Part Time Paintings
“Its like a push and pull battling all the time which I think creates that space between representation and abstraction - wanting to show something and simultaneously wanting to destroy something or making that something ‘something more’”
Amber Wallis is a nationally recognised artist who now lives in Bangalow with her partner and young daughter. Amber describes her paintings as psychological landscapes.
Cook: You originally majored in photography, why painting?
Wallis: When I studied Photography I wanted to recreate my memories and emotions. The idea of recreating them in a staged way seemed tiresome and like a production. So it seemed to me drawing my memories and emotions was the easiest most immediate thing I could do that didn’t rely on other people, paraphernalia or a drawn out process. It remains something I can do by myself for myself relatively easily and cheaply.
Cook: Your latest body of work ‘Part Time Paintings’ references your family past and present can you touch on your family background?
Wallis: I grew up in New Zealand in the 1980’s, my father lived off the grid within the fringes of society on Waiheke Island and Great Barrier Island. He bartered services and had robust substance abuse issues, aspects of my childhood in his care were incredibly unsafe and damaging. Time with my mother was stable yet interesting, she was a ceramic artist who had a rich and interesting diverse group of creative friends. My latest body of work is loosely inspired by the ‘Ohu’ back-to-land movement in New Zealand. I grew up in handmade homes and boats and lived within those fringes of society. I’m becoming interested in the failure of those 1970’s utopian ideals and how so many kids both in New Zealand and here in the Northern Rivers have horror stories relating to growing up in alternative communities; as a way to reference those ideas I’ve been looking at structures from the era.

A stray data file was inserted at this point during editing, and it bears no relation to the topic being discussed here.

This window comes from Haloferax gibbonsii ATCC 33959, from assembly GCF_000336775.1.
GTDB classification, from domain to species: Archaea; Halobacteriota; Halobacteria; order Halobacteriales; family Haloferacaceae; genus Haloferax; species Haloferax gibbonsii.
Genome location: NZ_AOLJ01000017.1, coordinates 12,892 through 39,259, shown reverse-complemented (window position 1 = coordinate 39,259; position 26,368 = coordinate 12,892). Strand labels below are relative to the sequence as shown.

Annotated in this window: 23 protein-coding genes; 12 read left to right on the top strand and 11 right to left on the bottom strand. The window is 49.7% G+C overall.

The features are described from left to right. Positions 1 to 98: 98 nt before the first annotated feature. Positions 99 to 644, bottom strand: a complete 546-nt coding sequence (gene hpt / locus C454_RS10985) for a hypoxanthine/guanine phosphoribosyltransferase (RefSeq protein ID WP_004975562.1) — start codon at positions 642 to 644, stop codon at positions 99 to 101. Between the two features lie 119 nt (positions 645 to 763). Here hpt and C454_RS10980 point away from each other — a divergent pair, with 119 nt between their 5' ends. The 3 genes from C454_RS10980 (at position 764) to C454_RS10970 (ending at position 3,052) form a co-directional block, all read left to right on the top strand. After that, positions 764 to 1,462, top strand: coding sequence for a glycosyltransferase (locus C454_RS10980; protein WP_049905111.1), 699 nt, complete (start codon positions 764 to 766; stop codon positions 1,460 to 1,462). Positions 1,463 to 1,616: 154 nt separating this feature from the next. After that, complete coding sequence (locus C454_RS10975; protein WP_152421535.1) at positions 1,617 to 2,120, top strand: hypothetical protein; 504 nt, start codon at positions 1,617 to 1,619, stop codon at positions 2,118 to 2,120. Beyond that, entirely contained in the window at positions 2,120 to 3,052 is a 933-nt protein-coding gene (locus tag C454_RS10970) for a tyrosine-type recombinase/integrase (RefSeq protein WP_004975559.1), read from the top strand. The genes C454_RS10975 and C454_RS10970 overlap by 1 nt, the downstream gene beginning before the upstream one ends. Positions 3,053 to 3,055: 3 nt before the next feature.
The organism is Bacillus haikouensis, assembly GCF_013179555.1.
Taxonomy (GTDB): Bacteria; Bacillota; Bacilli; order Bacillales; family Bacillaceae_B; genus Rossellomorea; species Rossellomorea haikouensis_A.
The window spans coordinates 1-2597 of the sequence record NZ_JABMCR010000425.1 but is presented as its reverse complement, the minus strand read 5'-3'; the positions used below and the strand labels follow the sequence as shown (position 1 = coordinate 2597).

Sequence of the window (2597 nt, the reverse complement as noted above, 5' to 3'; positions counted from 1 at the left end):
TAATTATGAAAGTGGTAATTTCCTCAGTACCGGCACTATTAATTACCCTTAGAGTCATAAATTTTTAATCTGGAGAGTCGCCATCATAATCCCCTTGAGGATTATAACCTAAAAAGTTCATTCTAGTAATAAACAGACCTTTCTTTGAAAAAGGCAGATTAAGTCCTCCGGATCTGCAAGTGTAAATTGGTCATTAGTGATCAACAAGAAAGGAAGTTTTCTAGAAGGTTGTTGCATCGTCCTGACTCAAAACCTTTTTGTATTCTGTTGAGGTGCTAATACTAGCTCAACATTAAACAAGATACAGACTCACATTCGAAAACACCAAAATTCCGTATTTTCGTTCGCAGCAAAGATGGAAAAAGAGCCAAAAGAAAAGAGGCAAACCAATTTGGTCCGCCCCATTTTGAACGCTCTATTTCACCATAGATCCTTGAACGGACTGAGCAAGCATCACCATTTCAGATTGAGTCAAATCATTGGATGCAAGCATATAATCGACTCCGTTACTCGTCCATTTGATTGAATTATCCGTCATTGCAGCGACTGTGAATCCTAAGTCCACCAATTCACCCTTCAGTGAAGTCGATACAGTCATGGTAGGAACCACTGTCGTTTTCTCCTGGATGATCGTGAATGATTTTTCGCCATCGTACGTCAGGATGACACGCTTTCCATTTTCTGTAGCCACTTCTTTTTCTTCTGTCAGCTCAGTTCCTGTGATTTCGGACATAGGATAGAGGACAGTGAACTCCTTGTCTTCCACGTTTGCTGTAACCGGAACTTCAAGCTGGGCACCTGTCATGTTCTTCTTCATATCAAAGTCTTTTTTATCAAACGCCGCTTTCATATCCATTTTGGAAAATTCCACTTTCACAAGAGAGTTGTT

Cook: ‘Part Time Paintings’ also references juggling parenthood and a creative life, can you elaborate?
Wallis: My practice has become greatly reduced in practical hours which has created a consolidation of my practice both in the studio and with my conceptual concerns. I now ponder my practice while parenting so that when I’m painting I have already come to some resolutions about where the works might go. I get two studio days per week - firstly I prioritise sleep for myself and I never prioritise housework. I am very disciplined to just walk out of the house and go to the studio for roughly four to five hours on those days. It’s not much. But I have made more in the last year than I thought possible.
Cook: I feel you are able to reference your “story” without it becoming the focus of your work, is this intentional?
Wallis: Yes. I feel I am dually interested in my own conceptual interests or ‘stories’ but I am also just as interested in ‘painting’. I like the idea of erasing my story in favour of discovering or exploring something more painterly and challenging for myself. I also like the idea of erasing my story. Its like a push and pull battling all the time which I think creates that space between representation and abstraction - wanting to show something and simultaneously wanting to destroy something or making that something ‘something more’.